When instructing a professional genealogist firm to carry out genealogical research work on your behalf, it can be difficult to determine what costs are reasonable, whether the cost is clear from the outset and if it’s the best choice for you and your client. This informative blog post takes a look at the advantages and disadvantages of the three main approaches to fees; contingency, time and expense, and fixed.
A contingency fee arrangement is where the genealogist undertakes the work, identifies the beneficiaries and then agrees with those beneficiaries that they will take a share of their entitlement when the estate is distributed. The genealogist is taking a risk that they will only be paid if they locate the missing people, and those people agree to sign the contingency agreement. However, the resources available to a genealogist now mean that most, if not all, missing people can be successfully located.
In many cases, the contingency fee is not proportionate to the amount of time and effort involved in the work, especially when it comes to estates that are of a high value.
If the personal representative has instructed genealogists and agreed to contingency fees without the involvement of all known beneficiaries, it can result in problems further down the line as the amount of inheritance the beneficiaries are due to receive may have significantly decreased. It is estimated on average genealogists will charge 20% of an individual's inheritance, so for a beneficiary due to receive £80,000, the cost to locate them under a contingency fee could cost £16,000. Title Research trace missing beneficiaries in the UK for a fixed-fee of £399 plus VAT and disbursements, regardless of the estate value or individual's entitlement.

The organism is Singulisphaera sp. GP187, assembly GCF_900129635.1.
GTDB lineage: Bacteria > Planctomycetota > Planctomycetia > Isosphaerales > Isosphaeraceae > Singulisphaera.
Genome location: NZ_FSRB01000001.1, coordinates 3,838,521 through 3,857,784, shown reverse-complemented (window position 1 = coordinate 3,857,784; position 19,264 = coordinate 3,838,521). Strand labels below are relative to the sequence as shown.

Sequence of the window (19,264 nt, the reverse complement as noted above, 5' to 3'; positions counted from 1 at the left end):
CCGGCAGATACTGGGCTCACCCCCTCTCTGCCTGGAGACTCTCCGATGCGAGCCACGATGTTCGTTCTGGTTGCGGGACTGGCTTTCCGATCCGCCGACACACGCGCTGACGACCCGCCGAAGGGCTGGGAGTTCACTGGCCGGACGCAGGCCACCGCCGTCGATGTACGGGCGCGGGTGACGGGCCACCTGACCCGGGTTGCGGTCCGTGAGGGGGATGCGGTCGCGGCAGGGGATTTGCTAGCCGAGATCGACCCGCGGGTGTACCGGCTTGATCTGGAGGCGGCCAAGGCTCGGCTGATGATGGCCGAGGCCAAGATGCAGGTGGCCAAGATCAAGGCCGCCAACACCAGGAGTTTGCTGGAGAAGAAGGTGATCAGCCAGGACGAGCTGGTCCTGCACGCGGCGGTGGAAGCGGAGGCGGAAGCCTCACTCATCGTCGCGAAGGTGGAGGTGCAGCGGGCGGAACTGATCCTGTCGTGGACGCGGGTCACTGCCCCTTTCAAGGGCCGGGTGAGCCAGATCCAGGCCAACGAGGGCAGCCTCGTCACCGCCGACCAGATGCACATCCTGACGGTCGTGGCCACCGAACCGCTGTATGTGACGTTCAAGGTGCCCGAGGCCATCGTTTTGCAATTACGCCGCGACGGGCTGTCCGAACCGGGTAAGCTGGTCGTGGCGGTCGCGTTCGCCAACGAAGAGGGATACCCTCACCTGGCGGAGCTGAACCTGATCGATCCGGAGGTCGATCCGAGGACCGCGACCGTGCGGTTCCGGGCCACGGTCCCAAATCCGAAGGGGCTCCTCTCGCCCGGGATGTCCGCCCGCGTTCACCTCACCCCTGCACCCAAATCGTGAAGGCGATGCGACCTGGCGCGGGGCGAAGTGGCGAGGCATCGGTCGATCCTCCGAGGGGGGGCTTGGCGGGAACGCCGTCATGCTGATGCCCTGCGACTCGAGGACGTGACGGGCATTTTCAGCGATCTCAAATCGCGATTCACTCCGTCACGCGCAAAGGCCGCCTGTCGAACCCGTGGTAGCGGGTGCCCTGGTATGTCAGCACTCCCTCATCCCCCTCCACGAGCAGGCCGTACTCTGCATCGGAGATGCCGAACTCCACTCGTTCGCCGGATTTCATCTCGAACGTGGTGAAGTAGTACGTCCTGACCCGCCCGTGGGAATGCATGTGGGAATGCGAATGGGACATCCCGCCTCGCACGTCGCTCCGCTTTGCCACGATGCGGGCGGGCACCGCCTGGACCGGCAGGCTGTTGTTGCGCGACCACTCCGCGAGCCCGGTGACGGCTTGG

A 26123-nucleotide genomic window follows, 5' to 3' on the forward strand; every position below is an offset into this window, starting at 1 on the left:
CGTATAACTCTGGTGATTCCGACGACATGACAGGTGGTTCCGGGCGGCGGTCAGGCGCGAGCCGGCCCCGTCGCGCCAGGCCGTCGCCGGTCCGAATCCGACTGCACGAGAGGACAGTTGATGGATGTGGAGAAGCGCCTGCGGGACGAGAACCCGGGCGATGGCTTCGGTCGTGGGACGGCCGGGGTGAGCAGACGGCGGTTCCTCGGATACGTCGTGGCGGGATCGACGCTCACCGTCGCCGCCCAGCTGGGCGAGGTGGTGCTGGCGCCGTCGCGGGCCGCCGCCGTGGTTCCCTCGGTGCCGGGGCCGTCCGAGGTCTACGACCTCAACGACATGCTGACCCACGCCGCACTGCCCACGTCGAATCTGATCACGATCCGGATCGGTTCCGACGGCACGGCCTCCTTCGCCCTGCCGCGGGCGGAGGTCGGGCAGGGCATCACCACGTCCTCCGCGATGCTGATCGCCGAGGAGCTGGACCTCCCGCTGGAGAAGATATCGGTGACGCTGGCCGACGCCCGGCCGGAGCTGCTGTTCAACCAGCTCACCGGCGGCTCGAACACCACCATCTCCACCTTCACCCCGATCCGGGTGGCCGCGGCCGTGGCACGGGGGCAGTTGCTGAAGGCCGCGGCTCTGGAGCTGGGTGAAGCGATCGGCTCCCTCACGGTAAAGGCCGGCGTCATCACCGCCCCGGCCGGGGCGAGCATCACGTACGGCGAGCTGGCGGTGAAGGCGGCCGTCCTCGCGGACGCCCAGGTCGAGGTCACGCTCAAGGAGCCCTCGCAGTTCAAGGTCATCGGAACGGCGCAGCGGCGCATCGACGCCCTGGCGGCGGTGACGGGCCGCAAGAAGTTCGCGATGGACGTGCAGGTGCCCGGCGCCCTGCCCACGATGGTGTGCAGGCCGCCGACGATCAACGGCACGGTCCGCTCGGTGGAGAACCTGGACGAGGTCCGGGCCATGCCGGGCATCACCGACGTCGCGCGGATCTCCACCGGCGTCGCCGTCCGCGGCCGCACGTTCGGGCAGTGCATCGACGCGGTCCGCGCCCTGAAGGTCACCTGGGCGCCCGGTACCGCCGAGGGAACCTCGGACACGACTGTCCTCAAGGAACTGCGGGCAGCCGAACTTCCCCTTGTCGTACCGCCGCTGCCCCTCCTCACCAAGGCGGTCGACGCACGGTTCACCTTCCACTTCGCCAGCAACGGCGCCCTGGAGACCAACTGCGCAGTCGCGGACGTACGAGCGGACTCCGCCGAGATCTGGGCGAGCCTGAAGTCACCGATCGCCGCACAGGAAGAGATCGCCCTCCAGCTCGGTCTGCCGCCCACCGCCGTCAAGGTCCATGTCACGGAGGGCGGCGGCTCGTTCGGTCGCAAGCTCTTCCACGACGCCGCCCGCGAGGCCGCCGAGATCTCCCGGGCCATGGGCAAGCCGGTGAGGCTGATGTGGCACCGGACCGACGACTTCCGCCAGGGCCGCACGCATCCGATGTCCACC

Time and expense based fees
Time and expense based fees are typically calculated by the number of hours spent on completing the work and the amount spent on expenses during the work. This is probably the most traditional pricing method in the legal sector but it often leaves the personal representative unsure of what the cost is going to be overall. Although, the advantage of this approach is that the cost directly reflects the actual time spent on the task at hand.
Time and expense based fees can be more effective when an estimated budget is set before the work begins. An experienced genealogist will be able to set a realistic budget depending on how long they expect the work to take. If the work is completed under budget, you would not be required to pay the full amount. On the other hand, if the budget was reached before the work was completed, it’s likely that the genealogist would come back with an update on what work is still outstanding and suggest an additional budget. It would then be your decision on whether to increase the budget or not.
When a fixed fee is offered, you and your client will know exactly what you are paying from the outset. There should be no hidden surprises, even if the work takes longer than expected. In some cases, if the work is not successfully completed, the fee may be refundable.
A fixed fee solution offers complete transparency from the start and can help ensure that more money is left in the estate. The only disadvantage of this approach is that if the work turns out to be less than predicted, it’s unlikely that the fee would be reduced. However, genealogists are likely to offer competitive prices that accurately represent the work involved.
At Title Research, we do not offer contingency fees as we believe that the cost should be calculated based on the work involved, rather than the value of an estate. We believe it’s essential to be open about pricing so our clients have complete clarity on the service we’re providing and the cost involved. We offer our services on either a fixed fee or time and expense basis. If we offer time and expense based fees, we will always set a budget in order to be transparent and open about our pricing.
If you’re interested in finding out more about Title Research’s genealogical research services, call our client services team on 0345 87 27 600 or email firstname.lastname@example.org.